It all sounds convincing in theory but, as we have seen so spectacularly with the recent University of California debacle (where an online protest led to a new scheme being withdrawn) creating and introducing new identity systems for educational institutions where staff and students take a keen interest can be fraught with difficulty. So we were intrigued as to how Thonik and HKU handled their design process.


HKU mark with supporting typeface Brown from Lineto


“The design process was done in interaction with a project team and a response group. The project team consisted of HKU’s head of communications, a teacher of graphic design and two communication experts. The response group mainly consisted of students and employees,” Widdershoven explains.

Lauwrier further reveals that “We chose strong and communicative opinion leaders from our five faculties to attend this group. Each faculty had two representatives. We also selected three students to join the group, a music student, a graphic design student and a digital design student. So the response group consisted of 13 people. We had two sessions with this group together with the people of the web team (four) and of the communication department (11) in October and November. HKU did the introduction to the meeting (‘why does the HKU need a new identity?’, the details of our briefing of Thonik etc). Thonik presented the designs and afterwards there were discussions with these groups. The most important feedback we got was that the new identity shouldn’t be too decorative, that wouldn’t suit the HKU at all.”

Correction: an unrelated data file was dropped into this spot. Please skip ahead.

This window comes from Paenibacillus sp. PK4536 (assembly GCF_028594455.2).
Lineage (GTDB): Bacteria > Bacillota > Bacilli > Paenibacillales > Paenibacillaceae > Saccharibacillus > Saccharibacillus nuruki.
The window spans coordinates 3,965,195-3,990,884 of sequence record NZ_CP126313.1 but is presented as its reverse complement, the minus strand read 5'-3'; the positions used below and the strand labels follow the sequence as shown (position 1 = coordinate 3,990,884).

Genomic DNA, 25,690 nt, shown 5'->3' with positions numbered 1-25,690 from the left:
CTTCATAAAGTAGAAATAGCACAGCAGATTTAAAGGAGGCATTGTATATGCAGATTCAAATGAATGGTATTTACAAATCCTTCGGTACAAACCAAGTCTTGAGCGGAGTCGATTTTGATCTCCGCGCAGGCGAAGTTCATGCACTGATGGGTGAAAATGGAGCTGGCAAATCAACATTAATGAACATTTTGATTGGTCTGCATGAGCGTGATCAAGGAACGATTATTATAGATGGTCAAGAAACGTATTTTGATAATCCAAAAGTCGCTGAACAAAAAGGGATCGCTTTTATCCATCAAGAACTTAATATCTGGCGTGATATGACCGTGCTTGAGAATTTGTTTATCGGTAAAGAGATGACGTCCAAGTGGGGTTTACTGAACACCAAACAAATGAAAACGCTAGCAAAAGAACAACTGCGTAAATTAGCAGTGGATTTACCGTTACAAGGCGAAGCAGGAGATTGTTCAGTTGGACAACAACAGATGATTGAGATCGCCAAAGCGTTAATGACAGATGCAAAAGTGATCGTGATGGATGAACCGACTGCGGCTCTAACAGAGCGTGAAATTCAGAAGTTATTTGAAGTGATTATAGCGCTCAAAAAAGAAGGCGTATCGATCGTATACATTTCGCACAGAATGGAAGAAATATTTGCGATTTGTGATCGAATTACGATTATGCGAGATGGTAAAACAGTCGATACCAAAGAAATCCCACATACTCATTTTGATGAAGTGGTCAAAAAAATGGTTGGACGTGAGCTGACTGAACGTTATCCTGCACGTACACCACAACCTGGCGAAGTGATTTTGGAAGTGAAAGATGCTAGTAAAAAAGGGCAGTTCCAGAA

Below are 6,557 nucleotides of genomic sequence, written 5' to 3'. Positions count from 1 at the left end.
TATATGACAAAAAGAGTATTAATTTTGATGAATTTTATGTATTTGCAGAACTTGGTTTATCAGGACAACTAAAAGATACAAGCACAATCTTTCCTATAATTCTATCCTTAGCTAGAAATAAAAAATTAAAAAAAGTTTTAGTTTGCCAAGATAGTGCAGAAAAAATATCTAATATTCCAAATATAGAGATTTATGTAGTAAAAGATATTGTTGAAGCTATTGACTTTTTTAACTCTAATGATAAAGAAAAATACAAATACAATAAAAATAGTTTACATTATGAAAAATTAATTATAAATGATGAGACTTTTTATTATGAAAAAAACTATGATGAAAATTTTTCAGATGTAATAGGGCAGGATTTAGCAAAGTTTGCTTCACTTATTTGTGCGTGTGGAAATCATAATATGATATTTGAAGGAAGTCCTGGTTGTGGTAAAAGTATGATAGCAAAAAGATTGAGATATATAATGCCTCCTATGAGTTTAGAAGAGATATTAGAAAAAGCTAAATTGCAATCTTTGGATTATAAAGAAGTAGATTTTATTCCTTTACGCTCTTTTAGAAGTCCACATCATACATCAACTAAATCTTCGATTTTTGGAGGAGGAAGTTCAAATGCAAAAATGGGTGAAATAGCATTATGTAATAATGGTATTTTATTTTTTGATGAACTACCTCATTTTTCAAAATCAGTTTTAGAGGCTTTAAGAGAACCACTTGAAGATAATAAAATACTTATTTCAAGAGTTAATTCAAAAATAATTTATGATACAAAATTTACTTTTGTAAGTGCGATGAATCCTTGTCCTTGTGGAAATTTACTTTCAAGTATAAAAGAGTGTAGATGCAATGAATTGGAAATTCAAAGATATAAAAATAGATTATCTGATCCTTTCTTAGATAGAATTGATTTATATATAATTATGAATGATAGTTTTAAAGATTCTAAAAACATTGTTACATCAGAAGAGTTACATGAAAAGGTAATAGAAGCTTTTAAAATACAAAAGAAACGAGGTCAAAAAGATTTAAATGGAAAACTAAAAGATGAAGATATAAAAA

Lauwrier says that “The response we got form this group was very positive” when presented with Thonik’s idea. “We did a final check up session with what we called the ‘feedback group’. [Here] we presented the new identity to 60 people from various departments of the HKU – students, alumni etc – to check if we were on the right track with our new identity.”

Although she says she was unaware of the University of California row, “we decided from the start that we had to involve our students and alumni in this process for several reasons. First they are opinion leaders about everything that’s happening in their institution. Second because they will be important users of the logo on their work. If they are proud of the logo, they will use it. Otherwise they ignore it. I think that nowadays with all these easy accessible social media, you have the be more concerned with your actions. Transparency is the new keyword.”
When the scheme is rolled out in January, we will see whether HKU’s transparent approach has ensured a smoother ride for the new identity that that endured by the University of Caifornia.